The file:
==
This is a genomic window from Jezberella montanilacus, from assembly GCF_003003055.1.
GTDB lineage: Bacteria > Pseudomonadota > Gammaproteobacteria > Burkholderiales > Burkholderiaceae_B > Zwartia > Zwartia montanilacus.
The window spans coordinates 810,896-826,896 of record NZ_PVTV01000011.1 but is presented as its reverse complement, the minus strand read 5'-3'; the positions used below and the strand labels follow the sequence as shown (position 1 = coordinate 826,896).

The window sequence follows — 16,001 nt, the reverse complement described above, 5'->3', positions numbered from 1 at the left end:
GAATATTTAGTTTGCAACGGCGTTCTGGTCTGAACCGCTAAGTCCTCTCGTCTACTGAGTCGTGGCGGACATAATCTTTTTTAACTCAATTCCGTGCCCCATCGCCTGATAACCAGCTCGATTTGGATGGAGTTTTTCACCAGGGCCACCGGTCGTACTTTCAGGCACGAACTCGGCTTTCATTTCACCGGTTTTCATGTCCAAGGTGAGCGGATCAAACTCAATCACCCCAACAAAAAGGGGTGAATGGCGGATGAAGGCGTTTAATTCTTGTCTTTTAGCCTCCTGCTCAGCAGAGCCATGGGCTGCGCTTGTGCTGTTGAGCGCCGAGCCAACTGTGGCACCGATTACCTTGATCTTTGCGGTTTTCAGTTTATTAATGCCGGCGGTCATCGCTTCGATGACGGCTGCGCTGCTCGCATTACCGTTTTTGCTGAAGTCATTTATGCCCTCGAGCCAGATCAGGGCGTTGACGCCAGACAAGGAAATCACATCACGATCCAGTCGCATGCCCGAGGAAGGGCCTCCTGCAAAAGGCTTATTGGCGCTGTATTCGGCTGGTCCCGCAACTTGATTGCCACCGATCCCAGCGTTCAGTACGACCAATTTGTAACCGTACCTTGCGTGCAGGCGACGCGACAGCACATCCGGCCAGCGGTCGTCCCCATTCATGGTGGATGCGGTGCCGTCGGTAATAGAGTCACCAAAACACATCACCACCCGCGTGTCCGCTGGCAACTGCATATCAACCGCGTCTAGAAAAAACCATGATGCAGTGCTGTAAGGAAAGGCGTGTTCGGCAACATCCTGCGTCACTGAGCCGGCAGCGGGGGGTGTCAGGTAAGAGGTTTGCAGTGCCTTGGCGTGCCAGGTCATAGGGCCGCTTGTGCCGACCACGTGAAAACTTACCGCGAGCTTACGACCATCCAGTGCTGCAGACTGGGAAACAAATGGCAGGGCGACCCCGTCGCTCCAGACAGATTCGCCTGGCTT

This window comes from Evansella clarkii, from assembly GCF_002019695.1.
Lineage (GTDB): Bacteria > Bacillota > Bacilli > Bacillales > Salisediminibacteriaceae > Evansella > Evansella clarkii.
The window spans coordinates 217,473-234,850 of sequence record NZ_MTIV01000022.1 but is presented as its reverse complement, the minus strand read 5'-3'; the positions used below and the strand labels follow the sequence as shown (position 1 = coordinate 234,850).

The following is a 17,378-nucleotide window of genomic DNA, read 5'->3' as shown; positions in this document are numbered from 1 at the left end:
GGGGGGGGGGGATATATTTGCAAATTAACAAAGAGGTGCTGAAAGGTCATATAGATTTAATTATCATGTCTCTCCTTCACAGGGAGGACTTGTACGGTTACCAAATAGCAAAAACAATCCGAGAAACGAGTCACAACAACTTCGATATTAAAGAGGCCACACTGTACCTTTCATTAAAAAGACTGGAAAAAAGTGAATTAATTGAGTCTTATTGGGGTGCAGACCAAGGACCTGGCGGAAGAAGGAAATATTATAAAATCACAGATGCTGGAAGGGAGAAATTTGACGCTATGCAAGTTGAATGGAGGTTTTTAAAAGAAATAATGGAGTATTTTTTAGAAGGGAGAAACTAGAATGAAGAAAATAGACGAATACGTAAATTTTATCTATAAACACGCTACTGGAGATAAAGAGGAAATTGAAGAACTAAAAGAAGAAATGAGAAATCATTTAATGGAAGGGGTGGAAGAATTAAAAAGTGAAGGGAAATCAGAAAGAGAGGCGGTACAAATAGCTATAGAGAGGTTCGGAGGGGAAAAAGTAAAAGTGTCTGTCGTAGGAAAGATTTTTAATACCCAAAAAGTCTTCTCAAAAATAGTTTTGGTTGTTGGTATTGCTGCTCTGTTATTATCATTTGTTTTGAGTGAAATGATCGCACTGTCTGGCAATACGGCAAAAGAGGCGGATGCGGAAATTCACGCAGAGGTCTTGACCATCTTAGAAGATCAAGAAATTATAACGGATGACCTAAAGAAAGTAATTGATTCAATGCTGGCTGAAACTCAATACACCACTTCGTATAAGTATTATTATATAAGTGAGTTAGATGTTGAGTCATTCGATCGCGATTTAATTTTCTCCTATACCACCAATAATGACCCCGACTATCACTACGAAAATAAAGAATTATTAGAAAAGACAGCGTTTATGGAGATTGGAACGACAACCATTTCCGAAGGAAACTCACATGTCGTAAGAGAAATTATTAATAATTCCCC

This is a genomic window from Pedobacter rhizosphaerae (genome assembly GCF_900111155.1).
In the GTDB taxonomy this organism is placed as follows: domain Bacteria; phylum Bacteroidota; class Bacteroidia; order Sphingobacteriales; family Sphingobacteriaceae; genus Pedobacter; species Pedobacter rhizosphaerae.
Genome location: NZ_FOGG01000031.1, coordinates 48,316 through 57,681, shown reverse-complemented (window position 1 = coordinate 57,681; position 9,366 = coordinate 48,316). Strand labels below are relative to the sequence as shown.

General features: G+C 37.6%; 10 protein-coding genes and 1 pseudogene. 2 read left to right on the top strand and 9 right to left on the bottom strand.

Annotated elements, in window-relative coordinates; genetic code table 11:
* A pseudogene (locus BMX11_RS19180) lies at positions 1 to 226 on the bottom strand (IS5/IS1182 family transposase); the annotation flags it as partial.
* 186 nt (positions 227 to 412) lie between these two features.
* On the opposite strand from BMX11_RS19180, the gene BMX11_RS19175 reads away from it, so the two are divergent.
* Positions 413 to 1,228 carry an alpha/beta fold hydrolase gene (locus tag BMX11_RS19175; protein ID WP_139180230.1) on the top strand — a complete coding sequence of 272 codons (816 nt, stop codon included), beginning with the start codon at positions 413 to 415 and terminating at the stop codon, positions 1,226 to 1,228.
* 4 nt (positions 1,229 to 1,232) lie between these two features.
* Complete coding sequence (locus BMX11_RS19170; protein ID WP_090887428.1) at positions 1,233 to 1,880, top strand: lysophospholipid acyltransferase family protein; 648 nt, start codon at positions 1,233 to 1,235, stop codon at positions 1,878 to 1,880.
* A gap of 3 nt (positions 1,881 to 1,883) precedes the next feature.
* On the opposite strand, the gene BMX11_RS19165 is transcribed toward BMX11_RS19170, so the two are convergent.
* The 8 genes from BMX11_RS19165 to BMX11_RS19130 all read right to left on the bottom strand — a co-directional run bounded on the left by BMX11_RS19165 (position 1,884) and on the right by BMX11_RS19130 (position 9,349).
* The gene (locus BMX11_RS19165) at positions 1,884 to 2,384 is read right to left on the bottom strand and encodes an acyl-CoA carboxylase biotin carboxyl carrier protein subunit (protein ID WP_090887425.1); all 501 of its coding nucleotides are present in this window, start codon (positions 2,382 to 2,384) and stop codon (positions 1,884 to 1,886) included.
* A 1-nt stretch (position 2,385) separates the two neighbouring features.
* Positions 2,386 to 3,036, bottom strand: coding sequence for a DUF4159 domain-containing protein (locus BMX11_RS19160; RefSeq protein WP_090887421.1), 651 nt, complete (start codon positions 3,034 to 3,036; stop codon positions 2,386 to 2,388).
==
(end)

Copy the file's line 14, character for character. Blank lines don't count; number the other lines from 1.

General features: G+C 37.6%; 10 protein-coding genes and 1 pseudogene. 2 read left to right on the top strand and 9 right to left on the bottom strand.